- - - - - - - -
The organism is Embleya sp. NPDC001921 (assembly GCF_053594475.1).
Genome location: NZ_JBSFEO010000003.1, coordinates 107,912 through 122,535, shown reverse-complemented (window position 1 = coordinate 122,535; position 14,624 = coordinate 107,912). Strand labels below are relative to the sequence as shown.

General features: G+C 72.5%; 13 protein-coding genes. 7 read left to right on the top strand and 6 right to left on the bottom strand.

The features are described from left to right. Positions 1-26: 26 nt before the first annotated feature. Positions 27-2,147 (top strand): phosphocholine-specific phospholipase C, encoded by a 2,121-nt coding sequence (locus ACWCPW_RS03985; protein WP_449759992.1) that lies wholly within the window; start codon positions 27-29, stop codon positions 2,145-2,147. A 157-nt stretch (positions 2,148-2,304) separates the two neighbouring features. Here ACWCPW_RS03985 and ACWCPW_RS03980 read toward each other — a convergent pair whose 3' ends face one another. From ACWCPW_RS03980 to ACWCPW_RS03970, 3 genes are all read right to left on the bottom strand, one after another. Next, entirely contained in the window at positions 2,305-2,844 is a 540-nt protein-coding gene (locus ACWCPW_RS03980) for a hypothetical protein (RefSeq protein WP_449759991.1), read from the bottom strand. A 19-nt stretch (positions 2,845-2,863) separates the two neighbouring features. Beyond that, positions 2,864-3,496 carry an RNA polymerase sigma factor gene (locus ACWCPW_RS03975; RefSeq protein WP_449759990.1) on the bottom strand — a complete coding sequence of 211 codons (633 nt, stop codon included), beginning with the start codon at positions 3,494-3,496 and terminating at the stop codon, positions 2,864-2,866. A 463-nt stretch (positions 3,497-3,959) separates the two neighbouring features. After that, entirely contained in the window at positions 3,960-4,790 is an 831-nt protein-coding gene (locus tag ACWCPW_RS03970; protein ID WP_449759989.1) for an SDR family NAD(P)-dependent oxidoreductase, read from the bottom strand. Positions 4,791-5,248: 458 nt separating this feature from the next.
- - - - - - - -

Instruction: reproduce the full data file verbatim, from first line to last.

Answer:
The organism is Embleya sp. NPDC001921 (assembly GCF_053594475.1).
Genome location: NZ_JBSFEO010000003.1, coordinates 107,912 through 122,535, shown reverse-complemented (window position 1 = coordinate 122,535; position 14,624 = coordinate 107,912). Strand labels below are relative to the sequence as shown.

General features: G+C 72.5%; 13 protein-coding genes. 7 read left to right on the top strand and 6 right to left on the bottom strand.

The features are described from left to right. Positions 1-26: 26 nt before the first annotated feature. Positions 27-2,147 (top strand): phosphocholine-specific phospholipase C, encoded by a 2,121-nt coding sequence (locus ACWCPW_RS03985; protein WP_449759992.1) that lies wholly within the window; start codon positions 27-29, stop codon positions 2,145-2,147. A 157-nt stretch (positions 2,148-2,304) separates the two neighbouring features. Here ACWCPW_RS03985 and ACWCPW_RS03980 read toward each other — a convergent pair whose 3' ends face one another. From ACWCPW_RS03980 to ACWCPW_RS03970, 3 genes are all read right to left on the bottom strand, one after another. Next, entirely contained in the window at positions 2,305-2,844 is a 540-nt protein-coding gene (locus ACWCPW_RS03980) for a hypothetical protein (RefSeq protein WP_449759991.1), read from the bottom strand. A 19-nt stretch (positions 2,845-2,863) separates the two neighbouring features. Beyond that, positions 2,864-3,496 carry an RNA polymerase sigma factor gene (locus ACWCPW_RS03975; RefSeq protein WP_449759990.1) on the bottom strand — a complete coding sequence of 211 codons (633 nt, stop codon included), beginning with the start codon at positions 3,494-3,496 and terminating at the stop codon, positions 2,864-2,866. A 463-nt stretch (positions 3,497-3,959) separates the two neighbouring features. After that, entirely contained in the window at positions 3,960-4,790 is an 831-nt protein-coding gene (locus tag ACWCPW_RS03970; protein ID WP_449759989.1) for an SDR family NAD(P)-dependent oxidoreductase, read from the bottom strand. Positions 4,791-5,248: 458 nt separating this feature from the next.